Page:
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Parish church of Santa Eulàlia

Monument

 

The church of Santa Eulàlia, is, along with the churches of Sant Miquel, Sant Jaume and Santa Creu, one of the four oldest in Palma.

It was named after the patron saint of Barcelona, who was venerated by the Christian conquerors who had come from Catalonia. From the outside the side walls of the Gothic church contrast with the main façade and the bell tower that were rebuilt in the neo-Gothic style between 1894 and 1903 after the earthquake that had hit Majorca in 1851.

The chapels of this church include examples of the mediaeval Majorcan style, such as the panel of the Salvator Mundi (Frances Comes), the Dormition of the Mother of God and altarpieces of Saint Lucia, Saint Barbara and Saint Blaise. There are also numerous examples of the Baroque, such as the altarpiece of Saint Bartholomew and the Pietà, as well as Saint Eligius. 

This church's impressive size is because in the 13th century it was the largest parish in the island's capital. The mediaeval Jewish quarter, the Call Major, fell under the administrative jurisdiction of the parish of Santa Eulàlia.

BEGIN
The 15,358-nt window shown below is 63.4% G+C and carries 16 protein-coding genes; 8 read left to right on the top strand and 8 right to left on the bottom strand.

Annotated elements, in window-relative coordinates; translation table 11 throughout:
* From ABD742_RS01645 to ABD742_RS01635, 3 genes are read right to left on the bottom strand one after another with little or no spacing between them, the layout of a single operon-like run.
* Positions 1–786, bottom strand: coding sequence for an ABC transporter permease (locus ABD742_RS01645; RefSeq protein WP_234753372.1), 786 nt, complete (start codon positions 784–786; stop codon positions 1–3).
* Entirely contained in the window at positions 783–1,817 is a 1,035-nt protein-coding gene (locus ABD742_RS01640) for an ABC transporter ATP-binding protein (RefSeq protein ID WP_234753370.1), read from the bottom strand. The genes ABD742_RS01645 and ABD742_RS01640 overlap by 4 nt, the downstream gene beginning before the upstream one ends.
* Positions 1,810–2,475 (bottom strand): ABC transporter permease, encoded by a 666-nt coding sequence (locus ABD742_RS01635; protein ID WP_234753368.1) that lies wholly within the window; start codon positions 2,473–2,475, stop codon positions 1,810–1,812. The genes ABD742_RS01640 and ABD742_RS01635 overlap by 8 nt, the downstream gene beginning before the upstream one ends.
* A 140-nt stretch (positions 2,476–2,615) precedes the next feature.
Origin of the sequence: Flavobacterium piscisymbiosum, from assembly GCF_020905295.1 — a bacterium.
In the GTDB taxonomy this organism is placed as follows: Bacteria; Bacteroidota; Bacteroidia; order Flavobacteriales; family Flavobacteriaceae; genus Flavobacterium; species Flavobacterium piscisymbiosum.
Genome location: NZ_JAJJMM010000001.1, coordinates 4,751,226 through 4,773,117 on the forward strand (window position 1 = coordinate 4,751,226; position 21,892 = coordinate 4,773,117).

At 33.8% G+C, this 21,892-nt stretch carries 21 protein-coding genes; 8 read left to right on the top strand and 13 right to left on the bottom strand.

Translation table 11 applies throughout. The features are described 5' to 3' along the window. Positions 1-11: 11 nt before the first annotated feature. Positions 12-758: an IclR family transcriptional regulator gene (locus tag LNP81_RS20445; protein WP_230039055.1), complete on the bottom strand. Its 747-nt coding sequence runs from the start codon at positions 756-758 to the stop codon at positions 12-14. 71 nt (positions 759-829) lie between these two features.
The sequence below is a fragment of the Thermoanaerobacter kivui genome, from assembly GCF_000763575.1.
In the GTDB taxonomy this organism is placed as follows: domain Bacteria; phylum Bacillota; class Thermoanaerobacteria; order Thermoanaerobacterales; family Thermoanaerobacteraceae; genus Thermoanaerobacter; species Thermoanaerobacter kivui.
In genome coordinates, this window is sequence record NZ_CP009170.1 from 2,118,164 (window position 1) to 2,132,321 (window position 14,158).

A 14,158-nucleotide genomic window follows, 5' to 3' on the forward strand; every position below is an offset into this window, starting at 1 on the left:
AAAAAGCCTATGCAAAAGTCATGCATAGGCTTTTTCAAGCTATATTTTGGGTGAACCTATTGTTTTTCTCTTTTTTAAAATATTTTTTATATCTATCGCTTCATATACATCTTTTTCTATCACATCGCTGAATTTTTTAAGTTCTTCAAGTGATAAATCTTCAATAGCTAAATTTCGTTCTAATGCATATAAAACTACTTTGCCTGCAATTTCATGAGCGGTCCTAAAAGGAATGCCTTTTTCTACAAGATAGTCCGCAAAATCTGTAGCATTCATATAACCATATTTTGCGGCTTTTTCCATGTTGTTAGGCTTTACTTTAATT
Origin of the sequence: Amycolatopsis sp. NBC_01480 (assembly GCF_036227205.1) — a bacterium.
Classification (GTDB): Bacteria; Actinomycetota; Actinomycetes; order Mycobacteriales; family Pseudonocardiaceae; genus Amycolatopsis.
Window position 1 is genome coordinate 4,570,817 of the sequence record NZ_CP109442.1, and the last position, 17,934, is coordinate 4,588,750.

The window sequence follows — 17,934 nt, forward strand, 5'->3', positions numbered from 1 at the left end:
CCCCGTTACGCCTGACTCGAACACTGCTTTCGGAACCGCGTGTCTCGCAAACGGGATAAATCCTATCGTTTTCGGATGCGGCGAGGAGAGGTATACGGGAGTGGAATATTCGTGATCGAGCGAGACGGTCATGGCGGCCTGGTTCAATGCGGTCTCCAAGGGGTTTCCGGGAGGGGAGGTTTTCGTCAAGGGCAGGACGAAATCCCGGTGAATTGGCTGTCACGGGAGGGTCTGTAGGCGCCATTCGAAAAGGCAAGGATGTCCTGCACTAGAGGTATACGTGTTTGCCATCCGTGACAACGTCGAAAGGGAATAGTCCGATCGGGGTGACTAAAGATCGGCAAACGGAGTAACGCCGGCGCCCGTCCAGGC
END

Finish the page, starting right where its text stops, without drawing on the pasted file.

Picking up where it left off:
The area of the Call Major comprised an urban space bounded to the north by Plaça Sant Francesc and the present day Calle Ramón Llull, to the east by Calle Botons, Calle Calders and Calle Salom, to the south by the current Calle Posada de Montserrat and Calle San Alonso and to the west by Calle Santa Clara and Calle Pare Nadal. 

In 1391, a peasant rebellion against the royal power was redirected towards the Jews who represented the weakest aspect of the royal power. This was part of an explosion of violence that had started that same year in different cities across the mainland. The attack on the Call Major of Palma on the night of 2 August of that year led to more than 300 deaths. Many Jews managed to flee, in particular to north Africa. Others converted to Christianity, in this very church, that was also the scene of the second general conversion in 1435. 

With regards to the history of Majorca's converts and their descendants who lapsed and were reconverted (xuetas), the first chapel on the left when entering through the side door from Calle Església de Santa Eulàlia (also known as the silversmiths' door as this was the most common trade amongst the converts) is of special interest. This is the chapel of the Brotherhood of Saint Eligius, the patron saint of blacksmiths and silversmiths, whose symbol is the silver vase that can be seen on the altarpiece and on the marble slab in the floor. The pulpit from which Saint Vincent Ferrer, popularly known as the Angel of the Apocalypse, preached is preserved in this church with his portrait hanging on the upper part and the commemorative stone, 1413, on the stairs.